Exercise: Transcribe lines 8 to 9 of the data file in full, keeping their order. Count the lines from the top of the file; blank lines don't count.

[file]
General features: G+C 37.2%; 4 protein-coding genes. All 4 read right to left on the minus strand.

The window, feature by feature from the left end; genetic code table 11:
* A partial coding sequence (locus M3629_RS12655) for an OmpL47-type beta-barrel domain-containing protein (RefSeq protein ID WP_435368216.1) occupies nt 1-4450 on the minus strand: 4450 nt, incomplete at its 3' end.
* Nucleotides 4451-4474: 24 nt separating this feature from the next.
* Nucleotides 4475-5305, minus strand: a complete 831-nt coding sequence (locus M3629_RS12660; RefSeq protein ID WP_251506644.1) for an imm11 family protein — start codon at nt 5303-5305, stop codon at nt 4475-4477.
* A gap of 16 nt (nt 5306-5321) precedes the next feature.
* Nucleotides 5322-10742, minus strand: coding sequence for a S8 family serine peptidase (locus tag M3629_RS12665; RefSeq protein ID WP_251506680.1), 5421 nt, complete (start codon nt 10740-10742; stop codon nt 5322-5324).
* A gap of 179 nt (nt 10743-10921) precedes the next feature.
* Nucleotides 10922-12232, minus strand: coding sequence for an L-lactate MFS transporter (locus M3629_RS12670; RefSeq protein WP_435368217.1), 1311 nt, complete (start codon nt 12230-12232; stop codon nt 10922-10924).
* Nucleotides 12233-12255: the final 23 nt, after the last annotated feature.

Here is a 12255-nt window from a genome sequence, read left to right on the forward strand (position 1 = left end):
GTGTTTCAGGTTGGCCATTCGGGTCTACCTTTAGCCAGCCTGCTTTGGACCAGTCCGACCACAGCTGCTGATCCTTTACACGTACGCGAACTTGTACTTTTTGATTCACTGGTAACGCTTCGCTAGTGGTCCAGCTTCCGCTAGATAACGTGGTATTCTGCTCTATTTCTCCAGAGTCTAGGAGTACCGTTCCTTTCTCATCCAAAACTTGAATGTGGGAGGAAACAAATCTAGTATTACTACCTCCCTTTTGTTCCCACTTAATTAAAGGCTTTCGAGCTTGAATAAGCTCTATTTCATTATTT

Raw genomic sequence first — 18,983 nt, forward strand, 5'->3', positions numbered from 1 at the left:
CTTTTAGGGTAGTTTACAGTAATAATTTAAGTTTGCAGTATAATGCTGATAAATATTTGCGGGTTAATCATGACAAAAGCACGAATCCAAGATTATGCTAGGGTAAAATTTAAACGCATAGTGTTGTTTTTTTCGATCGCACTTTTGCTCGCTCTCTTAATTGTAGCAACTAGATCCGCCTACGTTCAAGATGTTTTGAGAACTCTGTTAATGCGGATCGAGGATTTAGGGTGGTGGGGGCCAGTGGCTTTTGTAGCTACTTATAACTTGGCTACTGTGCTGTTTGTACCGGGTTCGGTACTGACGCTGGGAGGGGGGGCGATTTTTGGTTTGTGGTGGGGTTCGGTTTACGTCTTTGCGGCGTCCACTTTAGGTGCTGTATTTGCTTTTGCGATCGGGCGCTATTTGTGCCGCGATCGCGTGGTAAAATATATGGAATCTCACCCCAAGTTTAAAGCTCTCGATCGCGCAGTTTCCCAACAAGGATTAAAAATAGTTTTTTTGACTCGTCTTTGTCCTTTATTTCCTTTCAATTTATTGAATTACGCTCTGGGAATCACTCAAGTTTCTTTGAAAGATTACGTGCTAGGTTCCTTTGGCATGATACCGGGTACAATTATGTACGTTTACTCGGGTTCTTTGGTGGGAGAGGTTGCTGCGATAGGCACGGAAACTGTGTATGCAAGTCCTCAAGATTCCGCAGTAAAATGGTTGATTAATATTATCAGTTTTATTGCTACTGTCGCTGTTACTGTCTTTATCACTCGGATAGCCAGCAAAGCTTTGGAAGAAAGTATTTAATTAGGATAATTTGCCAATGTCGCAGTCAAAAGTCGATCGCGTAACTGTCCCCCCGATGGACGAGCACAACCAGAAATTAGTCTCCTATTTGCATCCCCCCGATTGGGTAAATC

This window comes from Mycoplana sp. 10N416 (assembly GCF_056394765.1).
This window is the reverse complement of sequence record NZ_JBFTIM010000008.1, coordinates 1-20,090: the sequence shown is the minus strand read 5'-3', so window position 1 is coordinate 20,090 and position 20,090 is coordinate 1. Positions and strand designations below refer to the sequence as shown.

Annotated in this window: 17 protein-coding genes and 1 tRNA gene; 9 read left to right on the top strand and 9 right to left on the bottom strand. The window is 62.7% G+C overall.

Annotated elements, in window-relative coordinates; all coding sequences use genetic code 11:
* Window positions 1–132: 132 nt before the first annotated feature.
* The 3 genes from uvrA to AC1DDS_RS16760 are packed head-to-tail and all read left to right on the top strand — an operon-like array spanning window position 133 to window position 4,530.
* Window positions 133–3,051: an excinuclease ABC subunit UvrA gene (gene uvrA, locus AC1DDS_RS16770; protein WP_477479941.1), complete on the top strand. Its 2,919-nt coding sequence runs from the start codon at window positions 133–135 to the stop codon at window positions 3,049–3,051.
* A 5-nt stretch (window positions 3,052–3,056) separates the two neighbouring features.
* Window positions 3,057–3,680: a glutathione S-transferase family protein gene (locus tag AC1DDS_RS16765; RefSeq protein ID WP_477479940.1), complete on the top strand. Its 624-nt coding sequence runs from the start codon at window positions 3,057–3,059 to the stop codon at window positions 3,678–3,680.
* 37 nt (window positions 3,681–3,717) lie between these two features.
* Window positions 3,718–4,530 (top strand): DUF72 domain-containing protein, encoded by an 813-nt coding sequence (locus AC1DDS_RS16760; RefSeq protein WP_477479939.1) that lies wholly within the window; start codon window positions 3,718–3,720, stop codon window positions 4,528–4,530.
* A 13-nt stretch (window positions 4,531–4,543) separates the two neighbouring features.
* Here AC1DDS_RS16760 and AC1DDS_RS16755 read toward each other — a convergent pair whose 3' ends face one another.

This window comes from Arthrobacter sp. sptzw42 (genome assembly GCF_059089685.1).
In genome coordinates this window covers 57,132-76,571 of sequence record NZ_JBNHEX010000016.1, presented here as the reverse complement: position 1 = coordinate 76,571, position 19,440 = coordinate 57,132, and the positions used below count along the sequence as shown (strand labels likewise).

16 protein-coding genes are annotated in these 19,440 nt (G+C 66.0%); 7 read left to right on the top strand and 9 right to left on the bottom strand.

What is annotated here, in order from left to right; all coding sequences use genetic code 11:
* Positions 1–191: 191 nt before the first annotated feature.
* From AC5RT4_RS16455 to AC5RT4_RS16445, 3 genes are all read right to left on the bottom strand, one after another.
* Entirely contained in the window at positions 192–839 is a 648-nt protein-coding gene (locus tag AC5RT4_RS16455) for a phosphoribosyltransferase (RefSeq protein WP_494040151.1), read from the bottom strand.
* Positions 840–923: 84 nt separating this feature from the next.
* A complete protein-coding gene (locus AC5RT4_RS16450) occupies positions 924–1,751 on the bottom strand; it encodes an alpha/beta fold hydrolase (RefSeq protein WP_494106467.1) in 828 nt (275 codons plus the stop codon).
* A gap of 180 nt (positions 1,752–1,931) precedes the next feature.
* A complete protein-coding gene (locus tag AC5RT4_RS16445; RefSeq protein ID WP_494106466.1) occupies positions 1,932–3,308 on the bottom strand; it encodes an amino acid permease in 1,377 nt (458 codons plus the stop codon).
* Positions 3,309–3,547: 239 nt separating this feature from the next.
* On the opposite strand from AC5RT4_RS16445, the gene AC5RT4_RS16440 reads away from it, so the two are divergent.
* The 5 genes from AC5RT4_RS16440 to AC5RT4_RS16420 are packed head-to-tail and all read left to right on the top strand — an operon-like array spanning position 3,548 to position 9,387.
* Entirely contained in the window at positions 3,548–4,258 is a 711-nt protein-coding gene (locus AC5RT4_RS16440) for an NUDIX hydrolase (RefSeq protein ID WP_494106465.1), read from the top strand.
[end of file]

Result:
* A gap of 179 nt (nt 10743-10921) precedes the next feature.
* Nucleotides 10922-12232, minus strand: coding sequence for an L-lactate MFS transporter (locus M3629_RS12670; RefSeq protein WP_435368217.1), 1311 nt, complete (start codon nt 12230-12232; stop codon nt 10922-10924).